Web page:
Wilmington, Kentucky

Most of today’s towns and cities in the Four Rivers Region played second fiddle to others two centuries ago, living in the shadows of other fledging pioneer towns. Today’s three biggest cities in the Purchase Area – Paducah, Murray, and Mayfield – were irrelevant (or nonexistent) when Wadesboro, Feliciana and Columbia had promising prospects for important trading centers in the early 19th century.

In western McCracken County, about three miles from the ever-expanding sprawl of Paducah, lies the former site of Wilmington.  The town was picked as the first county seat of McCracken County when it split from Hickman County in 1825.

A man named Luke Swetman resided there and agreed to hold the first McCracken County Court session on March 21, 1825.  He hosted the court for about two and half years, receiving a generous payment of $2 in rent for each time the court used his residence.  That’s about $55 in today’s dollars.

The town of Wilmington came to fruition in January 1827 with a plat containing 108 lots across an impressive 102 acres.  Eight streets were named, four of those running north and south:  East, Water, Main Cross and West.  The east-west streets were to be called Clark, Main, Jefferson and South.

As with every good town plan, a public square sat in the middle.  An impressive 42 lots sold on the first Monday of that January, with rates ranging from $2 to $23 ($55 to $634 today), bringing in $458.62 ½ (about $12,600 today).  Land was cheap back then, even when adjusted for inflation.

On October 12, 1829, plans for a courthouse for McCracken County at Wilmington were produced and a man named Frederick Harper was to build it.  On March 8, 1830, the courthouse was completed, inspected, and found satisfactory.  Next to the courthouse, a jail was built, which reportedly stood for decades, even into the early 1900s.  Official meetings were held at the new courthouse, but not for long.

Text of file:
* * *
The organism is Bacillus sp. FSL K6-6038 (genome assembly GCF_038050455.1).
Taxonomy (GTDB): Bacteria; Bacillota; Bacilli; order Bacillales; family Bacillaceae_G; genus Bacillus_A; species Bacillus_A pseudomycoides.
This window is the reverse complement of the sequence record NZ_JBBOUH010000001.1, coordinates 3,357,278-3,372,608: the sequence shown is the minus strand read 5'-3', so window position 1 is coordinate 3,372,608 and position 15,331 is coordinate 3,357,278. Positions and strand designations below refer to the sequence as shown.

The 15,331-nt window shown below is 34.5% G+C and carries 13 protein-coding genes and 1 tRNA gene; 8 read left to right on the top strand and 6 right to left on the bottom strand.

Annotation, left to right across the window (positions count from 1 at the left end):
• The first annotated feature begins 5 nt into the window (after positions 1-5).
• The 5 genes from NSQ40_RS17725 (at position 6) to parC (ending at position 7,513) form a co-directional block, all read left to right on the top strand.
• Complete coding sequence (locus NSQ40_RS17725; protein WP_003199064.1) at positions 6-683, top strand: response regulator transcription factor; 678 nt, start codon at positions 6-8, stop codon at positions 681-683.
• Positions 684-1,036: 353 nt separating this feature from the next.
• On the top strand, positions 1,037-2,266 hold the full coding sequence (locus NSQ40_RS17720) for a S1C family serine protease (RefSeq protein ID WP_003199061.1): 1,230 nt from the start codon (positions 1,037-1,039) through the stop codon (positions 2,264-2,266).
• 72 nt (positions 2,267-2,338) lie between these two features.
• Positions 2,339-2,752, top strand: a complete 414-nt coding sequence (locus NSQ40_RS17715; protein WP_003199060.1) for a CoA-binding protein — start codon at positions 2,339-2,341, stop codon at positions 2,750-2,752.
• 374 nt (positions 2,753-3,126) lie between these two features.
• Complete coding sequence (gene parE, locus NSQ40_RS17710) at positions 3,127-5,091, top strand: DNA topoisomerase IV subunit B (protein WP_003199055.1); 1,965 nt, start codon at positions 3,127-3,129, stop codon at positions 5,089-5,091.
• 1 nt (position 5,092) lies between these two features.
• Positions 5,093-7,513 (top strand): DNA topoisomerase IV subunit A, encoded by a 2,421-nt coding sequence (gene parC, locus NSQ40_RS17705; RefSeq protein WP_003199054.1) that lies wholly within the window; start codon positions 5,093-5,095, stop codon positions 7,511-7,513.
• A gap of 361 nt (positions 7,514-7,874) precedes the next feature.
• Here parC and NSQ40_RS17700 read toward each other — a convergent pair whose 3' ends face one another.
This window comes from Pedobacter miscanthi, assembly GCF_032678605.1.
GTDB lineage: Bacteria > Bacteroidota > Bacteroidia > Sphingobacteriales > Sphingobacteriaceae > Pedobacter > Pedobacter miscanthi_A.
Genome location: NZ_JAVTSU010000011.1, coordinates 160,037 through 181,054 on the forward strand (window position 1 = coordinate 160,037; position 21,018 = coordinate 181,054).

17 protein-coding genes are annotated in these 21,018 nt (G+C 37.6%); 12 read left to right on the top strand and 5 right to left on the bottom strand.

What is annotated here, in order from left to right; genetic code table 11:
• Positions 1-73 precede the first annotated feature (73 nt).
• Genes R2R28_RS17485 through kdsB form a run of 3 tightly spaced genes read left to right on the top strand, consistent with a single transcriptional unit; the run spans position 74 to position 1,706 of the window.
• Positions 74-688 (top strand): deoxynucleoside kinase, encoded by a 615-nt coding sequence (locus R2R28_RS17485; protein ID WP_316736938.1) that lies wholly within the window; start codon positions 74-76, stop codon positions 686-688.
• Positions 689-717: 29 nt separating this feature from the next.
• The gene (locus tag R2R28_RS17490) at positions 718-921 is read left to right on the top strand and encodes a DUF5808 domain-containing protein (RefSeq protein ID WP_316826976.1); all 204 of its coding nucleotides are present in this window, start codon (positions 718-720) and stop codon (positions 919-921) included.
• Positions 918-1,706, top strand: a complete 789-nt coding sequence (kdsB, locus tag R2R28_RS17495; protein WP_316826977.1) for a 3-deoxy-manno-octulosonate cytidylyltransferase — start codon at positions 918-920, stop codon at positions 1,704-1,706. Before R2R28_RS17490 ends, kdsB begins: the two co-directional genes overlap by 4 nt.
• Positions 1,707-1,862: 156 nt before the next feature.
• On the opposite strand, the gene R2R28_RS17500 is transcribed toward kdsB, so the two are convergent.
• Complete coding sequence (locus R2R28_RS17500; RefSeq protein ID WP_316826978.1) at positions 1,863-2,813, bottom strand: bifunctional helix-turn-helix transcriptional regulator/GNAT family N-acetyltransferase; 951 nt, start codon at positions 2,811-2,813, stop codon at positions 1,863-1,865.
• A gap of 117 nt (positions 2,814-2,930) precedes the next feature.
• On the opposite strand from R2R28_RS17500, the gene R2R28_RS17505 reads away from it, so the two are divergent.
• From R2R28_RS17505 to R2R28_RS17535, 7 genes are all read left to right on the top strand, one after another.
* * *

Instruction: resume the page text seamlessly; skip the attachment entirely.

Despite the sale of the lots and the promising future of Wilmington, never more than a half dozen homes were constructed there.  A new town just east of there, located on the banks of the Ohio River, sprang up the same year the as the completion of courthouse in Wilmington.  Paducah was the new kid on the block, and its importance quickly overlook the less desirable Wilmington.

The choice of Wilmington for the county seat was short-lived.  The Kentucky General Assembly approved moving the county seat to “Paduca” (misspelled in their records) on December 10, 1831 – just 21 months after the finishing touches of the courthouse in Wilmington 

The General Assembly records that Paducah become the seat as a “matter of convenience and interest to all.”  The final blow to Wilmington occurred shortly afterwards when a flood struck the area along the Ohio River in 1832.  A man named Braxton Small had to evacuate the court’s records on a skiff to Paducah, which officially became the seat on March 12. The old Wilmington courthouse was sold on New Year’s Day the following year for $945.

Massac Creek winds through this a part of McCracken County.  Google Earth satellite imagery reveals how this area floods with Massac Creek backing up from the Ohio River.

Today, virtually no evidence of the town remains.  Accounts of Wilmington say that most of the original dwellings disappeared by the end of the Civil War.  A cemetery on Wilmington Road features a couple of monuments where the town once stood.  A historical marker can be found at the corner of Wilmington Road and Kentucky 358.

Wilmington’s story joins the ranks of others in the Purchase Area during westward expansion of the early 19th century.  However, like Wadesboro and Feliciana, the legacy of these towns can only be found in the history books.

Another marker for the old site of Wilmington is located in the cemetery.

Location of Wilmington

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  • The Story of Paducah – Fred Gus Newman – 1920

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